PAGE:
So what do families do? Well, one of two things. They pay for this care out of their savings… or much of the time, DAUGHTERS PROVIDE THE CARE THEMSELVES.

In fact, new research shows that most of the really frail older adults in this country don’t live in a nursing home. Most live at home and the vast majority — 2/3rds to 3/4s — are being cared for ONLY by family members — unpaid.

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3 Reasons You Might Not Be Getting the Help You Need

It’s 5 am on a Saturday morning and I’m lying awake with that cold, sweaty, anxious feeling that comes from deep existential angst masquerading as too many things to do. I know something has to change – that there’s GOT to be another way to look at my life..to live so that panic isn’t my default emotional channel.

One of the good things about being almost 50 is that I can look back on the last 20 years and realize that being anxious all the time doesn’t change much, regardless of what I’ve got on my plate. In other words, my responsibilities have always felt like too much, even when I was taking math tests in 5th grade.

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3 Powerful Ways to Avoid the Hospital

Americans have a love affair with hospitals.

We tend to think of doctors and nurses as the people who were working hard to make good grades while the rest of us were skipping class. I am pretty sure my brilliant, doctor friend Heather was walking around with a stethoscope at age four while I was still sticking Play-Doh up my nose.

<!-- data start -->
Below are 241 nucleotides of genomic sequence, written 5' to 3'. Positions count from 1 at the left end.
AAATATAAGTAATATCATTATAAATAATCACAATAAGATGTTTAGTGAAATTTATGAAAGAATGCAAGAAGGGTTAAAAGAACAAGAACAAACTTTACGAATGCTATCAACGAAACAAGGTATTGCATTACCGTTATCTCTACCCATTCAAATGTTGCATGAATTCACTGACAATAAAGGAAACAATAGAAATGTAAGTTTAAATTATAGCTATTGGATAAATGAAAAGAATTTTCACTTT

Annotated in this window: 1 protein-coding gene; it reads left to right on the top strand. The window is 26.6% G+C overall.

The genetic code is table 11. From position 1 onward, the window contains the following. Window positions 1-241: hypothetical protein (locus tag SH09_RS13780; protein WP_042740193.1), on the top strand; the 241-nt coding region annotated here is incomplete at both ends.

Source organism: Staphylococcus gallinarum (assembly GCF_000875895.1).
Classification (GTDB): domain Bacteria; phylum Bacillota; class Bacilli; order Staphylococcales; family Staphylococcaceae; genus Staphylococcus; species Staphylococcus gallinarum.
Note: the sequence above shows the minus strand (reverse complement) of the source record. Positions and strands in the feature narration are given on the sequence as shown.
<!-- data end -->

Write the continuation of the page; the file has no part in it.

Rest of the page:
This romantic affection for hospitals is not entirely misplaced. There are zillions of people who need life-saving surgery and who live longer because a hospital was able to treat them effectively. ERs in public hospitals handle an onslaught of some of society’s toughest cases; drug addiction, mental illness, and homelessness.

But, you don’t want to start your caregiver journey in a hospital.

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4 Things You Must Know When Picking a Home Care Agency

Everyone says that they want to stay at home as they age. And, actually most of the frail older adults living in this country today are, in fact, living in a home setting. Really very few live in nursing homes or assisted living facilities.

Now you might think that this is pretty great — our parents want to be at home and we want them at home. The problem, though, is that the vast majority of frail older adults living at home are 100% being cared for by their family and friends. And if you’re the one doing this work, you know that caring for a frail older adult without help is very, very hard.

One way to make it a little easier is to hire someone to help. But, many daughters can’t go this route because one, it’s expensive and two, it’s not covered by insurance. Medicare does not cover the expense of a home care aide — even for very sick people. The program does have a “home health” benefit but it’s extremely limited and pretty much only covers therapy…not ongoing help with basic needs.